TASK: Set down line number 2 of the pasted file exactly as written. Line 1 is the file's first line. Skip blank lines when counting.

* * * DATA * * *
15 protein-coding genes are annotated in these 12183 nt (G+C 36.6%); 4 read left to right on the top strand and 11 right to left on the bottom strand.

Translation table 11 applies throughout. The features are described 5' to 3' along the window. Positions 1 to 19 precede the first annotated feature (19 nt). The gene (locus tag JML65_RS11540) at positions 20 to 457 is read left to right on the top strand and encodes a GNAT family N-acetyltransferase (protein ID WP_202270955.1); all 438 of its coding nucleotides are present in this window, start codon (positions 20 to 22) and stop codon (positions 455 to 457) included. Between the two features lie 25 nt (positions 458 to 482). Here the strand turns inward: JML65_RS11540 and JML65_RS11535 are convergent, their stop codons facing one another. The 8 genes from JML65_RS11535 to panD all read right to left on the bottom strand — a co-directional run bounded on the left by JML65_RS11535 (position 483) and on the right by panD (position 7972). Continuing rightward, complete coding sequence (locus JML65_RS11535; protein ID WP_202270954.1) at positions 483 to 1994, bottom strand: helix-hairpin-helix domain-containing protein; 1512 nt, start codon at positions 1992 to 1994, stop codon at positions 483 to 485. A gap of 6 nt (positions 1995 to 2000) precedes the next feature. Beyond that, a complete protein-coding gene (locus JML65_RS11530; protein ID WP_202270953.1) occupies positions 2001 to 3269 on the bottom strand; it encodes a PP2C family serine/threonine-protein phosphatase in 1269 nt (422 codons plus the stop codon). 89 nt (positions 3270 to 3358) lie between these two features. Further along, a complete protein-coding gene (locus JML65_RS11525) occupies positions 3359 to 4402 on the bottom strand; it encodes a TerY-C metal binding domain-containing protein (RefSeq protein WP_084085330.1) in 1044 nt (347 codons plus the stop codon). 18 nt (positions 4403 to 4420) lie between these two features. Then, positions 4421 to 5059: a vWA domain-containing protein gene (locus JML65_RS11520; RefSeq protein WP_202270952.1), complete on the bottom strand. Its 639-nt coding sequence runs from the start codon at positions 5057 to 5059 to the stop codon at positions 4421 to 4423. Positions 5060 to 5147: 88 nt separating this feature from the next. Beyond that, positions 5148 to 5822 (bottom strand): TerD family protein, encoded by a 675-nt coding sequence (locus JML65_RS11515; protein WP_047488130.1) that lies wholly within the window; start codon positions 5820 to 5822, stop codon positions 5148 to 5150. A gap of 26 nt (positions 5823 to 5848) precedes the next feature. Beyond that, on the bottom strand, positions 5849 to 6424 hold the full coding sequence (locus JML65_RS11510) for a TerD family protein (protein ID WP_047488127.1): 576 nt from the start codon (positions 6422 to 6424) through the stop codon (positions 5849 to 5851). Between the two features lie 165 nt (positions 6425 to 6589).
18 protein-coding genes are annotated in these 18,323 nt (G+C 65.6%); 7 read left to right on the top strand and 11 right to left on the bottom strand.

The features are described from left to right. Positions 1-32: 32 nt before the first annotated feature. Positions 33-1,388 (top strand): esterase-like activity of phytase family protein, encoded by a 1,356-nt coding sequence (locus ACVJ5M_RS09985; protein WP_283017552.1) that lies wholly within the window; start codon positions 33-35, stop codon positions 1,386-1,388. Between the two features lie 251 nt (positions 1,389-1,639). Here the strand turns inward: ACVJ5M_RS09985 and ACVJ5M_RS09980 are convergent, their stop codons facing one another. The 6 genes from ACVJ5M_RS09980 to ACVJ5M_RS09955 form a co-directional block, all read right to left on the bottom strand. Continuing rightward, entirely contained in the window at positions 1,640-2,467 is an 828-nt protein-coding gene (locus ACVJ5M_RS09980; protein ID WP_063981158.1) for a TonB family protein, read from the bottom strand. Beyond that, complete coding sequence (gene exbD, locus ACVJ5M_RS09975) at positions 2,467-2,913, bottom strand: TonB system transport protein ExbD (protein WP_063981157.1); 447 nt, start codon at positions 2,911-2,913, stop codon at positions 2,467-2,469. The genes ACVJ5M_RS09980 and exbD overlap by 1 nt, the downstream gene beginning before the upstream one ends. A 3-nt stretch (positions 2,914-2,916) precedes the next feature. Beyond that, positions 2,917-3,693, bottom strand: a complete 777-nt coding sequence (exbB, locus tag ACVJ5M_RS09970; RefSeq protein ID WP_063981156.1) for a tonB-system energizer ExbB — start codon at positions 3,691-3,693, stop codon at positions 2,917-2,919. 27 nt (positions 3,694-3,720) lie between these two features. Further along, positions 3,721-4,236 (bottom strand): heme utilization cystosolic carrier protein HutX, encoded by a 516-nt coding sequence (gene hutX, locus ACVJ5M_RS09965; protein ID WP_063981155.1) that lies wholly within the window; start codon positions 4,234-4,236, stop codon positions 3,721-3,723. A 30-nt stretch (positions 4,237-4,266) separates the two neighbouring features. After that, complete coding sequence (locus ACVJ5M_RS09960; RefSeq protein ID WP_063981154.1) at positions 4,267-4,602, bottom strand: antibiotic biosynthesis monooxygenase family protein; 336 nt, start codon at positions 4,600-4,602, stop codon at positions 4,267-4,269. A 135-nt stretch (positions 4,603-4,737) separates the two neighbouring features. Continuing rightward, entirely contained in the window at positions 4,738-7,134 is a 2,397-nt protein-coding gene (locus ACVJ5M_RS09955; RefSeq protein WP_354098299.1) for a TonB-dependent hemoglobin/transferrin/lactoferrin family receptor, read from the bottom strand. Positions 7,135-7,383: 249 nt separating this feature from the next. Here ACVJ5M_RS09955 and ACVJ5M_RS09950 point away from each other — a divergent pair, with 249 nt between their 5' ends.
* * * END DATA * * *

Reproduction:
Translation table 11 applies throughout. The features are described 5' to 3' along the window. Positions 1 to 19 precede the first annotated feature (19 nt). The gene (locus tag JML65_RS11540) at positions 20 to 457 is read left to right on the top strand and encodes a GNAT family N-acetyltransferase (protein ID WP_202270955.1); all 438 of its coding nucleotides are present in this window, start codon (positions 20 to 22) and stop codon (positions 455 to 457) included. Between the two features lie 25 nt (positions 458 to 482). Here the strand turns inward: JML65_RS11540 and JML65_RS11535 are convergent, their stop codons facing one another. The 8 genes from JML65_RS11535 to panD all read right to left on the bottom strand — a co-directional run bounded on the left by JML65_RS11535 (position 483) and on the right by panD (position 7972). Continuing rightward, complete coding sequence (locus JML65_RS11535; protein ID WP_202270954.1) at positions 483 to 1994, bottom strand: helix-hairpin-helix domain-containing protein; 1512 nt, start codon at positions 1992 to 1994, stop codon at positions 483 to 485. A gap of 6 nt (positions 1995 to 2000) precedes the next feature. Beyond that, a complete protein-coding gene (locus JML65_RS11530; protein ID WP_202270953.1) occupies positions 2001 to 3269 on the bottom strand; it encodes a PP2C family serine/threonine-protein phosphatase in 1269 nt (422 codons plus the stop codon). 89 nt (positions 3270 to 3358) lie between these two features. Further along, a complete protein-coding gene (locus JML65_RS11525) occupies positions 3359 to 4402 on the bottom strand; it encodes a TerY-C metal binding domain-containing protein (RefSeq protein WP_084085330.1) in 1044 nt (347 codons plus the stop codon). 18 nt (positions 4403 to 4420) lie between these two features. Then, positions 4421 to 5059: a vWA domain-containing protein gene (locus JML65_RS11520; RefSeq protein WP_202270952.1), complete on the bottom strand. Its 639-nt coding sequence runs from the start codon at positions 5057 to 5059 to the stop codon at positions 4421 to 4423. Positions 5060 to 5147: 88 nt separating this feature from the next. Beyond that, positions 5148 to 5822 (bottom strand): TerD family protein, encoded by a 675-nt coding sequence (locus JML65_RS11515; protein WP_047488130.1) that lies wholly within the window; start codon positions 5820 to 5822, stop codon positions 5148 to 5150. A gap of 26 nt (positions 5823 to 5848) precedes the next feature. Beyond that, on the bottom strand, positions 5849 to 6424 hold the full coding sequence (locus JML65_RS11510) for a TerD family protein (protein ID WP_047488127.1): 576 nt from the start codon (positions 6422 to 6424) through the stop codon (positions 5849 to 5851). Between the two features lie 165 nt (positions 6425 to 6589).